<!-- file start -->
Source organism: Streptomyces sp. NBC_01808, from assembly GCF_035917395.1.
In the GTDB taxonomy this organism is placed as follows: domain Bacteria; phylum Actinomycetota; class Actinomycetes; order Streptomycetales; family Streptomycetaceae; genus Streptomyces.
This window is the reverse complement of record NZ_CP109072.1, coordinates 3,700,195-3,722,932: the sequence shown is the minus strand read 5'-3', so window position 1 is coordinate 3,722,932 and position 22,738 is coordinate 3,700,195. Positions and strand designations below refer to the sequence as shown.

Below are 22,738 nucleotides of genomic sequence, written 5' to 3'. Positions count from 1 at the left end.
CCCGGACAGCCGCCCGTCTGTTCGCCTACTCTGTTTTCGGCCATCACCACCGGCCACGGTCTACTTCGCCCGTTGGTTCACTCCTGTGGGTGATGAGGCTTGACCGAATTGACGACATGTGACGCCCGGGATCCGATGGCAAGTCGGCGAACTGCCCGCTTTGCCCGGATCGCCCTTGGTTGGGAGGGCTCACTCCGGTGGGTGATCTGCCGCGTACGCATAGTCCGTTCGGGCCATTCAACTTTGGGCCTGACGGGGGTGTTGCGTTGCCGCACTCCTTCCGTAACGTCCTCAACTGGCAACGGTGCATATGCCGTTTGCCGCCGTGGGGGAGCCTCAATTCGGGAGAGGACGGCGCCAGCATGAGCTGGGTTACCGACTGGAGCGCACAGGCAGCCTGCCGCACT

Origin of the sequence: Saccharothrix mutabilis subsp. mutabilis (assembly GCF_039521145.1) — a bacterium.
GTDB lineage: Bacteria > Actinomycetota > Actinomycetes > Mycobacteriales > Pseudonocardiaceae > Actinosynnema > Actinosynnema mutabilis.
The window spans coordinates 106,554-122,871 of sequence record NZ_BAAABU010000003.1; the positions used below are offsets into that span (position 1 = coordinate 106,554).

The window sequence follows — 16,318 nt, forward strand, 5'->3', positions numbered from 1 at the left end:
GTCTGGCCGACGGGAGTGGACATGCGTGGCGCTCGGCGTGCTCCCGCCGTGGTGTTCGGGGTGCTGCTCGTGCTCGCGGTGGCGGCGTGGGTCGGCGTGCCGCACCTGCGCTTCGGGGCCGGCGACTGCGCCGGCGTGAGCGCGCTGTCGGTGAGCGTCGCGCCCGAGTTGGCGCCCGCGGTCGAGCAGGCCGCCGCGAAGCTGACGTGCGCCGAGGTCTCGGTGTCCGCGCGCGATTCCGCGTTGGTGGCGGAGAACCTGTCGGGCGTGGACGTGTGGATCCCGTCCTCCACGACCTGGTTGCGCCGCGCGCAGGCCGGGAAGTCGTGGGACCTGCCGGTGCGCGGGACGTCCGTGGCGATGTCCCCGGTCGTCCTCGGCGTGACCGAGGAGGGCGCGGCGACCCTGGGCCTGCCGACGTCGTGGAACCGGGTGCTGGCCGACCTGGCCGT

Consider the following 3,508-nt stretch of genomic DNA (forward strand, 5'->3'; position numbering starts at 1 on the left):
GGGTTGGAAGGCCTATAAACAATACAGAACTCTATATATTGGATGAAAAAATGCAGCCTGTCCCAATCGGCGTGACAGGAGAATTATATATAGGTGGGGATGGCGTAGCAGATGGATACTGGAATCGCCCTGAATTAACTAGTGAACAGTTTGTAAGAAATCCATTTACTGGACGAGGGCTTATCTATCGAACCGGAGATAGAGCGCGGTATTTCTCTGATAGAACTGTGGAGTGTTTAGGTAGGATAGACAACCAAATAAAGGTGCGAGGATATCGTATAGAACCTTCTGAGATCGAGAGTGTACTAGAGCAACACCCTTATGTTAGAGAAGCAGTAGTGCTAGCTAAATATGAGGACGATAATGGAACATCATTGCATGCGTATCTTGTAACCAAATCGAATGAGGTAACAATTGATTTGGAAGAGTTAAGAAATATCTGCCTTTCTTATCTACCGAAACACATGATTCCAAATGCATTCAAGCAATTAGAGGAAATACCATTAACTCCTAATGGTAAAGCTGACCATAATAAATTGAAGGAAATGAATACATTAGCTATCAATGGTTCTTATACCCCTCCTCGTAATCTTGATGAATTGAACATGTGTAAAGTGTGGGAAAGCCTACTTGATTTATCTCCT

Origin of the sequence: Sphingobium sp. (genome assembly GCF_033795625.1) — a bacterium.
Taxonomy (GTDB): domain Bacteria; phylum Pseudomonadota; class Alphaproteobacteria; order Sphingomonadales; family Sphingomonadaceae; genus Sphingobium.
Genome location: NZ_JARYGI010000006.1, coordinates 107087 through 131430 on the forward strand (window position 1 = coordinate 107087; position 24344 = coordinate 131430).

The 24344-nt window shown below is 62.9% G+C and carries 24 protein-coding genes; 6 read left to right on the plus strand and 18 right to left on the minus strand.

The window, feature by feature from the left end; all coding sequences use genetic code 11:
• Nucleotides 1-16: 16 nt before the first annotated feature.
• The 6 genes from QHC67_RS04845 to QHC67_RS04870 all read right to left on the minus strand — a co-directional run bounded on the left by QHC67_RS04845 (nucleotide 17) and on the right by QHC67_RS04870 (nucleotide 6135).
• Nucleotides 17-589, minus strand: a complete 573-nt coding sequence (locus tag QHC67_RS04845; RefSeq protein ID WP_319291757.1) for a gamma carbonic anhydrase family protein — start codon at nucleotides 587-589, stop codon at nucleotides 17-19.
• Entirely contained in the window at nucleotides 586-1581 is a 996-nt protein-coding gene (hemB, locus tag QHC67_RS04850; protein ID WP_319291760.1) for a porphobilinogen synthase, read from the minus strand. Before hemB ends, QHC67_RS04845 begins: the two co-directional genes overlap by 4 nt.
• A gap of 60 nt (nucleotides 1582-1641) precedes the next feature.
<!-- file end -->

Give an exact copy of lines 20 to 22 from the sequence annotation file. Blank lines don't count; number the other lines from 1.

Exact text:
• Nucleotides 17-589, minus strand: a complete 573-nt coding sequence (locus tag QHC67_RS04845; RefSeq protein ID WP_319291757.1) for a gamma carbonic anhydrase family protein — start codon at nucleotides 587-589, stop codon at nucleotides 17-19.
• Entirely contained in the window at nucleotides 586-1581 is a 996-nt protein-coding gene (hemB, locus tag QHC67_RS04850; protein ID WP_319291760.1) for a porphobilinogen synthase, read from the minus strand. Before hemB ends, QHC67_RS04845 begins: the two co-directional genes overlap by 4 nt.
• A gap of 60 nt (nucleotides 1582-1641) precedes the next feature.